Dads receive only two weeks paid paternity leave
Dads receive only two weeks statutory paid paternity leave Credit: AP

WEP also proposes the extension of parental leave to separated dads who aren’t living with their “baby-mother”. This is a radical proposal, but it isn’t made on the basis of “equal rights for dads”, rather it aligns with the feminist principle of “my baby my rights” and would give single mums the right, as maternal gatekeepers, to bequeath “partner leave” to any adult they wish to nominate at the time.

4. Stop The Fatherhood Tax

The UK benefits system has been designed in a way that makes it harder for separated dads to stay involved in their children’s lives. According the Centre for Social Justice, a couple earning £10,000 each, per year, would receive around £7,000 of benefits and tax credits and bring home £26,500 between them.

If they separate and continue to share parenting, with their child sleeping at dad’s 182 nights a year and with mum 183 nights a year, they would receive nearly £12,500 in benefits and tax credits between them and take home nearly £32,000.

“We believe the repeated, regular and wilful breaching of family contact orders is a form of controlling and coercive behaviour and falls under the new Serous Crime Act”
Mark Brooks, Chair of The ManKind Initiative

But here’s the crunch: a staggering 90pc of those benefits and credits would be paid directly to the mother. In addition, the dad would be required to pay his 10pc to the mother as child maintenance, plus an additional 50pc on top of that from his own pocket.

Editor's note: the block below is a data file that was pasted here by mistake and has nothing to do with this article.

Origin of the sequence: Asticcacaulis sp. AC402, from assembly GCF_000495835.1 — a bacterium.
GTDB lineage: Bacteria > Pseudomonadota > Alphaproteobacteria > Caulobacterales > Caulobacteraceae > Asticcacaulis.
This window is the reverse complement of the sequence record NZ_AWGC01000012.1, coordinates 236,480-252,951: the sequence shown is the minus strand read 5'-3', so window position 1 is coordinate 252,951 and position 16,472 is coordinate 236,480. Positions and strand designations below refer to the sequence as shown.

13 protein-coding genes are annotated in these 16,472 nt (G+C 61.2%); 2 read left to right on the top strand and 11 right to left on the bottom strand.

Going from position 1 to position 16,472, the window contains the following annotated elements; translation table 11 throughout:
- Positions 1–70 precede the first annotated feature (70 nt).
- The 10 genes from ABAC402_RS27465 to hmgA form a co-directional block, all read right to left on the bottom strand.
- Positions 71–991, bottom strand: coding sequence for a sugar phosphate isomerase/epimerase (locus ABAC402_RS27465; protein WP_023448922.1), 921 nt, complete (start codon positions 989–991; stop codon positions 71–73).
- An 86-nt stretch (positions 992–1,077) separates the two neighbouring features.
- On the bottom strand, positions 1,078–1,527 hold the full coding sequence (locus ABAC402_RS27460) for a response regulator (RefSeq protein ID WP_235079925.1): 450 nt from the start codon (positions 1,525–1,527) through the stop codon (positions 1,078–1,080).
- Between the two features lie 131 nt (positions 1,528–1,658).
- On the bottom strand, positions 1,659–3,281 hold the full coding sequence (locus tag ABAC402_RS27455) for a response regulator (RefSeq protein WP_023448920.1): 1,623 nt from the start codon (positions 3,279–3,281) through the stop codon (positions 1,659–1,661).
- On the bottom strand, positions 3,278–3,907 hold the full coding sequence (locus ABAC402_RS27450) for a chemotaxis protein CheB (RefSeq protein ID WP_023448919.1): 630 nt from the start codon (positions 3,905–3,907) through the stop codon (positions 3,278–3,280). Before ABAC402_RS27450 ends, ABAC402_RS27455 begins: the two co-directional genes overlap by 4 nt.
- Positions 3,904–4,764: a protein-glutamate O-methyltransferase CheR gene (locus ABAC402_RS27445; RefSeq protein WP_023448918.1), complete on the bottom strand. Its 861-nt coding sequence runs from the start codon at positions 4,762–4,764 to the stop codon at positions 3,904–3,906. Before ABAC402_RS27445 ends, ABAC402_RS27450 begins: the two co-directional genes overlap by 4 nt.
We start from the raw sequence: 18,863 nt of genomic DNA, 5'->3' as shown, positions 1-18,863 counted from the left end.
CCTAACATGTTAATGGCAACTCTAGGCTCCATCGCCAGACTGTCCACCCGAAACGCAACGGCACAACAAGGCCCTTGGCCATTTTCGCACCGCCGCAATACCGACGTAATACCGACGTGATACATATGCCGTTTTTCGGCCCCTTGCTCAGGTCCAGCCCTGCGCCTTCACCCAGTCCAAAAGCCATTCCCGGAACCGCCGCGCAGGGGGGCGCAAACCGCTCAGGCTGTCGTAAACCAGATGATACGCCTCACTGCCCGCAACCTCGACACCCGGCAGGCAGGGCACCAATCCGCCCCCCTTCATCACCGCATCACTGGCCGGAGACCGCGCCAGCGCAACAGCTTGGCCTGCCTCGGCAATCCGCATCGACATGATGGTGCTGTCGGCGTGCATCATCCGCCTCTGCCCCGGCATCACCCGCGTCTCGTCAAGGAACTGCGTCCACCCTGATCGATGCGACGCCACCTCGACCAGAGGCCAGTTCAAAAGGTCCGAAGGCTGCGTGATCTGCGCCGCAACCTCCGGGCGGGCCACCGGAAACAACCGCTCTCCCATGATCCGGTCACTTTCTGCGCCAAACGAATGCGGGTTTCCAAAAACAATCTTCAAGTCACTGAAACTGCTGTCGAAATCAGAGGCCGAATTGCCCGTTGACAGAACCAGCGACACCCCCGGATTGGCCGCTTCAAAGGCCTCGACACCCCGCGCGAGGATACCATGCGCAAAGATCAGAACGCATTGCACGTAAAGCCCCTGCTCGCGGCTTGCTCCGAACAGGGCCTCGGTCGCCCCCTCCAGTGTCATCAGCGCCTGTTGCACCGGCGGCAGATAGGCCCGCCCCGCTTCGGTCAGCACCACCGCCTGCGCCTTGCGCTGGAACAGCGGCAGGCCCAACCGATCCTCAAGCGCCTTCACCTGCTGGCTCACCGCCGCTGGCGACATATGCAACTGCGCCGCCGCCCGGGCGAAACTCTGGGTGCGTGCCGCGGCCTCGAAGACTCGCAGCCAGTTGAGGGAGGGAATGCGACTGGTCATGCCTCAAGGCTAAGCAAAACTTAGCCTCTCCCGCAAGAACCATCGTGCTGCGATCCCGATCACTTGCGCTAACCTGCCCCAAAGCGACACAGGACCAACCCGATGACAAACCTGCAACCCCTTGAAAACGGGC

This is just one way our tax and benefits system makes it harder for separated dads to stay in their children’s lives. More broadly, research tells us that families in the poorest neighbourhoods are up to three times more likely to be fatherless, while separated dads find it easier to stay in contact with their children if they are home owners with multiple bedrooms and the resources to pay child maintenance.

5. Introduce The No Blame Divorce

One of the major problems with Family Law in England and Wales is that at a time when parents need help to work together for the sake of their children, the law requires them to apportion blame for the failure of their marriage. The introduction of a “no fault” or more accurately a “no blame” divorce would send a very clear message that divorce is time when the grown-up thing to do is to sit down together and resolve matters, not hide behind lawyers blaming each other.

6. Mediation and Early Intervention

Mediation has long been touted as a panacea to the problems caused by divorce and separation. As the saying goes, “jaw-jaw is always better than war-war” – but mediation is limited by the fact that while it can help parents to find a smoother path through an unfair and unequal system, it doesn’t do anything to address that inequality and unfairness.

Early divorce
Credit: Alamy

One mediation model favoured by some campaigners is the “early intervention” scheme which is said to promote speedy resolutions by giving parents an early indication of a judge’s likely decision, were they to continue to take their fight through the courts.

7. Get Tough On Abusive Mums

One of the most common complaints of separated fathers is that mothers feel entitled to adopt the maternal gatekeeper role and interfere with the time that dads spend with their kids. This interference can range from imposing conditions about what the father can and can’t do with his child, to blocking or restricting “access” and in extreme cases alienating children against their father. (This can also happen to mothers who don’t have custody).

Some advocates for male victims of domestic violence, such as Mark Brooks, Chair of The ManKind Initiative, believe that more severe examples of this behaviour should be recognised as abuse. Mark says: